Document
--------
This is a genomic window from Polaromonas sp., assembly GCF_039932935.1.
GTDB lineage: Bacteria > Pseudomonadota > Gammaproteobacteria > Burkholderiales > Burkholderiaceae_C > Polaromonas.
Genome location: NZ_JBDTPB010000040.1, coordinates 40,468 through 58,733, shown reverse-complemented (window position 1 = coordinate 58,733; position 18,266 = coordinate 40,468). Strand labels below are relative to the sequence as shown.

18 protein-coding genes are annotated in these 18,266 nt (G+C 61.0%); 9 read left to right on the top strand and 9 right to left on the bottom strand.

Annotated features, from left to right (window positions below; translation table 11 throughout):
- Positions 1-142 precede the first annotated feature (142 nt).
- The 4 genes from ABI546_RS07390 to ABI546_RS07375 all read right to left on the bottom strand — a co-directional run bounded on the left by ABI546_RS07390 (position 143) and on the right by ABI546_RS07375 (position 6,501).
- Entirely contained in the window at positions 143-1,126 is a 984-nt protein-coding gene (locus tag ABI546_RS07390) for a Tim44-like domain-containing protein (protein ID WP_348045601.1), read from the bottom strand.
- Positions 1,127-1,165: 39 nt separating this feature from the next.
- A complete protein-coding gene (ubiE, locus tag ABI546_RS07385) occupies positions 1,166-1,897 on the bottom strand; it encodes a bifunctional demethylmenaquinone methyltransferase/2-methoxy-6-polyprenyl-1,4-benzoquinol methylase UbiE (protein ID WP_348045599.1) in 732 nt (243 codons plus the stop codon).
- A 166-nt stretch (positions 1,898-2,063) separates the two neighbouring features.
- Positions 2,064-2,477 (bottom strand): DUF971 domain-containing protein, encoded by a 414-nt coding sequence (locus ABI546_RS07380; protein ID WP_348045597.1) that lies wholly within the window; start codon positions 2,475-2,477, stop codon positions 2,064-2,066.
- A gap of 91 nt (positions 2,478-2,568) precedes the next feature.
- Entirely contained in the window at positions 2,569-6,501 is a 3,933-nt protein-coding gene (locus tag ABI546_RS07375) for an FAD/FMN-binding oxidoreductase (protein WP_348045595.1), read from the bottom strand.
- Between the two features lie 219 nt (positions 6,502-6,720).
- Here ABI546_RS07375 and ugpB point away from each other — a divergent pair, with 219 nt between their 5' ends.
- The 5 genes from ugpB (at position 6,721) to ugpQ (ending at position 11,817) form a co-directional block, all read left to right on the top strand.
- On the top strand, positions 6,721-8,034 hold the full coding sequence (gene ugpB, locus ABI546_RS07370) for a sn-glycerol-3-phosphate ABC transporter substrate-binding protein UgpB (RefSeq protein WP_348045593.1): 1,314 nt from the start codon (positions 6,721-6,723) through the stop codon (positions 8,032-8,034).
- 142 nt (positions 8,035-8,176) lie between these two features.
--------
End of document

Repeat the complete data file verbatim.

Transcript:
This is a genomic window from Polaromonas sp., assembly GCF_039932935.1.
GTDB lineage: Bacteria > Pseudomonadota > Gammaproteobacteria > Burkholderiales > Burkholderiaceae_C > Polaromonas.
Genome location: NZ_JBDTPB010000040.1, coordinates 40,468 through 58,733, shown reverse-complemented (window position 1 = coordinate 58,733; position 18,266 = coordinate 40,468). Strand labels below are relative to the sequence as shown.

18 protein-coding genes are annotated in these 18,266 nt (G+C 61.0%); 9 read left to right on the top strand and 9 right to left on the bottom strand.

Annotated features, from left to right (window positions below; translation table 11 throughout):
- Positions 1-142 precede the first annotated feature (142 nt).
- The 4 genes from ABI546_RS07390 to ABI546_RS07375 all read right to left on the bottom strand — a co-directional run bounded on the left by ABI546_RS07390 (position 143) and on the right by ABI546_RS07375 (position 6,501).
- Entirely contained in the window at positions 143-1,126 is a 984-nt protein-coding gene (locus tag ABI546_RS07390) for a Tim44-like domain-containing protein (protein ID WP_348045601.1), read from the bottom strand.
- Positions 1,127-1,165: 39 nt separating this feature from the next.
- A complete protein-coding gene (ubiE, locus tag ABI546_RS07385) occupies positions 1,166-1,897 on the bottom strand; it encodes a bifunctional demethylmenaquinone methyltransferase/2-methoxy-6-polyprenyl-1,4-benzoquinol methylase UbiE (protein ID WP_348045599.1) in 732 nt (243 codons plus the stop codon).
- A 166-nt stretch (positions 1,898-2,063) separates the two neighbouring features.
- Positions 2,064-2,477 (bottom strand): DUF971 domain-containing protein, encoded by a 414-nt coding sequence (locus ABI546_RS07380; protein ID WP_348045597.1) that lies wholly within the window; start codon positions 2,475-2,477, stop codon positions 2,064-2,066.
- A gap of 91 nt (positions 2,478-2,568) precedes the next feature.
- Entirely contained in the window at positions 2,569-6,501 is a 3,933-nt protein-coding gene (locus tag ABI546_RS07375) for an FAD/FMN-binding oxidoreductase (protein WP_348045595.1), read from the bottom strand.
- Between the two features lie 219 nt (positions 6,502-6,720).
- Here ABI546_RS07375 and ugpB point away from each other — a divergent pair, with 219 nt between their 5' ends.
- The 5 genes from ugpB (at position 6,721) to ugpQ (ending at position 11,817) form a co-directional block, all read left to right on the top strand.
- On the top strand, positions 6,721-8,034 hold the full coding sequence (gene ugpB, locus ABI546_RS07370) for a sn-glycerol-3-phosphate ABC transporter substrate-binding protein UgpB (RefSeq protein WP_348045593.1): 1,314 nt from the start codon (positions 6,721-6,723) through the stop codon (positions 8,032-8,034).
- 142 nt (positions 8,035-8,176) lie between these two features.